Mayor David Miller has formally laid out his priorities for the City of Toronto’s 2009 operating and capital budgets in an October 1 letter to City Manager Shirley Hoy and Budget Chief Shelley Carroll.
In the correspondence [PDF], Mayor Miller lays out clear but challenging guidelines for what the almost $10 billion financial plan should look like.
Top priority for the Budget Committee and civil service is â€œsupport(ing) the ongoing completion of (the Mayor’s) mandate.â€ For 2009, this includes:
-Increased service levels for TTC
–Waterfront renewal and Nathan Philips Square redesign
-Establishment of a Civic Engagement Office
-Operational capacity to support the implementation of the Bike Plan by 2012
-â€œEnhancingâ€ the Streets to Homes program
-Continued implementation of programs to get to the Mayor’s 70% waste diversion target
While acknowledging that implementing some of his directives will need new money, the Mayor says â€œwherever possible, they should be funded within existing budgets.â€ To do this, Mayor Miller says staff should budget a two percent reduction in spending, which will leave room for the wage increase expected in the next collective agreement (yet to be negotiated but to take effect on or retroactive to January 1, 2009).
Given inflationary pressures, the effect of a real reduction of two percent in a department’s operating budget is, conservatively, more like a five percent reduction. And on the capital budget side of things, the value of a dollar has essentially lost a quarter of its value over the past four years due largely to the increasing cost of building materials.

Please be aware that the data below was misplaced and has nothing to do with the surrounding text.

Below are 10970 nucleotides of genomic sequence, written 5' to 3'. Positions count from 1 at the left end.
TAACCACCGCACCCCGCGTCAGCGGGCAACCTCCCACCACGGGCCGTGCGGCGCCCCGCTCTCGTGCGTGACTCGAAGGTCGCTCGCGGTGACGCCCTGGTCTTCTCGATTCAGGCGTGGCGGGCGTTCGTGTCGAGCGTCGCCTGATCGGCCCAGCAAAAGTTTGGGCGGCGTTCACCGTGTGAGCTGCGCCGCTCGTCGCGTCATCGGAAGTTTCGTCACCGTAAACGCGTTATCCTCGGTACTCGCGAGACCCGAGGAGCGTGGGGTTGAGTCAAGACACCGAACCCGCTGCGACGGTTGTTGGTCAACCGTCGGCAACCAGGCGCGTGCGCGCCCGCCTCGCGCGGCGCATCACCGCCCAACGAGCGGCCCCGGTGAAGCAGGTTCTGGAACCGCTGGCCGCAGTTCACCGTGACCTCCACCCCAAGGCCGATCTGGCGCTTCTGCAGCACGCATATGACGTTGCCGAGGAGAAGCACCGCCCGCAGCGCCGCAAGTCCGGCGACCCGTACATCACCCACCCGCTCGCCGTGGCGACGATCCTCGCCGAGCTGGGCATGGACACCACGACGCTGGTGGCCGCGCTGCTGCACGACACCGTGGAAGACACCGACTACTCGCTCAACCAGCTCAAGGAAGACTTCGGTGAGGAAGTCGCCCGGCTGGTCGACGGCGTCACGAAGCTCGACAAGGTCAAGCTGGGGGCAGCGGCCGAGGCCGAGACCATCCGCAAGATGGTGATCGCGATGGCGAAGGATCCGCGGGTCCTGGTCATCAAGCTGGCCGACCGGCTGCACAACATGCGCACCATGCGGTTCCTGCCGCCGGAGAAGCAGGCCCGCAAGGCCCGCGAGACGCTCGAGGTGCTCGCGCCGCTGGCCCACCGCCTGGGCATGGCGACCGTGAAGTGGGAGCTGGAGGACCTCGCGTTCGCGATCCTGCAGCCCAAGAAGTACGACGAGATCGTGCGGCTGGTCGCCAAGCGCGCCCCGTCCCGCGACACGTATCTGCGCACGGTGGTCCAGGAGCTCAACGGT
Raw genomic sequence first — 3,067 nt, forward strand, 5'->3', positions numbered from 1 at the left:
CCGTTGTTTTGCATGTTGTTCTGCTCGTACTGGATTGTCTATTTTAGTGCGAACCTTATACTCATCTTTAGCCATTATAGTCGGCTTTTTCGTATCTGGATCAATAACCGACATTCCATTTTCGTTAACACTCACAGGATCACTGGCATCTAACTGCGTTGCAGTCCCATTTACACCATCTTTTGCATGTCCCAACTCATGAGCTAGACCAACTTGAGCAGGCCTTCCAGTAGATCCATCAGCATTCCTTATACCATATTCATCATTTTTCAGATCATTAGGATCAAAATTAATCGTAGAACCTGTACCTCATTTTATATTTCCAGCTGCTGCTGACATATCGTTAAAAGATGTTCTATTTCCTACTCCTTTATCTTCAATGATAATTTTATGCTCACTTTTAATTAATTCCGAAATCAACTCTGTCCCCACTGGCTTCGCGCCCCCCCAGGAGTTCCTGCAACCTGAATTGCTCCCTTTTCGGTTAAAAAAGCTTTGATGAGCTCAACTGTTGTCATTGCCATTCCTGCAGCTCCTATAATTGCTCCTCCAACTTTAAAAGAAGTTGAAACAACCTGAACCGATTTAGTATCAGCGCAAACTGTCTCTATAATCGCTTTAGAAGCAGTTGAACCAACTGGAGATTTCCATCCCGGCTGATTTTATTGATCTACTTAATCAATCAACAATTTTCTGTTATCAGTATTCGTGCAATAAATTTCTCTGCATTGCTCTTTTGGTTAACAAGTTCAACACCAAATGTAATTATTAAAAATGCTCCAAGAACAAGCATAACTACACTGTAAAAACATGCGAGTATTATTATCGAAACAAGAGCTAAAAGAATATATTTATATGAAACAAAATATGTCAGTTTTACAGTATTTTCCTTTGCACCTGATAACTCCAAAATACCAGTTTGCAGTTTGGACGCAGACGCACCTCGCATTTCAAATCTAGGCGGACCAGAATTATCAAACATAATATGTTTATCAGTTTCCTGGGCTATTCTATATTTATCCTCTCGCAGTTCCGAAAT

As for the use of property taxes, Mayor Miller instructed that â€œif a property tax increase is required, it should be in line with the City of Toronto’s rate of inflation and key cost drivers.â€
In prefacing his directives, Mayor Miller declared that since his 2006 re-election, he has implemented more than a quarter of his platform promises and all but three percent of his mandate has been implemented or is in the process of implementation.
Also of note is that, according to the letter, the Mayor expects a fall announcement from the provincial government on the long, long overdue report on the review undertaken in 2006 by the province on how provincially mandated services delivered by municipalities should be paid for.
Photograph by Spacing.